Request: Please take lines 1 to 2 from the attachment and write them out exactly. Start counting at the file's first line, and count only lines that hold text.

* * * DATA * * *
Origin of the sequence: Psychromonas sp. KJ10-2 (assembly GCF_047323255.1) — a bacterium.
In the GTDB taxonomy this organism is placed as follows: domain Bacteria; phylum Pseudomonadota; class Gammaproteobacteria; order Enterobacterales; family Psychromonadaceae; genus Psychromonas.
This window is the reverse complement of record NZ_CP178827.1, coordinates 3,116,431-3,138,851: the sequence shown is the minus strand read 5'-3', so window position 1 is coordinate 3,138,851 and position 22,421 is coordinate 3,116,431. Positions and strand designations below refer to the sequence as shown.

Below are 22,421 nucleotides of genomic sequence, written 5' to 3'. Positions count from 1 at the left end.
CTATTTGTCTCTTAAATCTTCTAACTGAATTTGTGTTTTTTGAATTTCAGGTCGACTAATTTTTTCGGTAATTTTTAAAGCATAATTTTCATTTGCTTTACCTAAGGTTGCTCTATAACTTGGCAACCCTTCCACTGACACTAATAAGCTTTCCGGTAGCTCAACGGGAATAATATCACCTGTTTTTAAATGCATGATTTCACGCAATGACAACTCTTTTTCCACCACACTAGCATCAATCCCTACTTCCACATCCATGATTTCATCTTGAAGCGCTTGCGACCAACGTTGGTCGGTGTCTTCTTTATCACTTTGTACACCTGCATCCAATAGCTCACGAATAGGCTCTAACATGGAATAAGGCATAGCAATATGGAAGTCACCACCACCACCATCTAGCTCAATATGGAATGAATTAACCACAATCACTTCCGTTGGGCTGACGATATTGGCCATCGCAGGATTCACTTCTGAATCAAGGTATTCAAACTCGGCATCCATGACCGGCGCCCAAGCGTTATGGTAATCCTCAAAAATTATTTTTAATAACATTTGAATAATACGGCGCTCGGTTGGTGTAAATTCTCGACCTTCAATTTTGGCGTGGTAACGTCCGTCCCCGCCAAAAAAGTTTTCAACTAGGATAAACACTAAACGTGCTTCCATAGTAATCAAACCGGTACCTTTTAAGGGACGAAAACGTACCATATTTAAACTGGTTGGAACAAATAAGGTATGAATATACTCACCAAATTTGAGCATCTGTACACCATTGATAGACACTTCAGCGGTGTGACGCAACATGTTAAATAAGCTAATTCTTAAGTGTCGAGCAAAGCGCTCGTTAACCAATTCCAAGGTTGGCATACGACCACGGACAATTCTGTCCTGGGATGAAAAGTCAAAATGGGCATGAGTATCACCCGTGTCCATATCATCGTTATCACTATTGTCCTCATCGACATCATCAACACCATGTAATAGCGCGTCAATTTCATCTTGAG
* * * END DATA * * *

Origin of the sequence: Psychromonas sp. KJ10-2 (assembly GCF_047323255.1) — a bacterium.
In the GTDB taxonomy this organism is placed as follows: domain Bacteria; phylum Pseudomonadota; class Gammaproteobacteria; order Enterobacterales; family Psychromonadaceae; genus Psychromonas.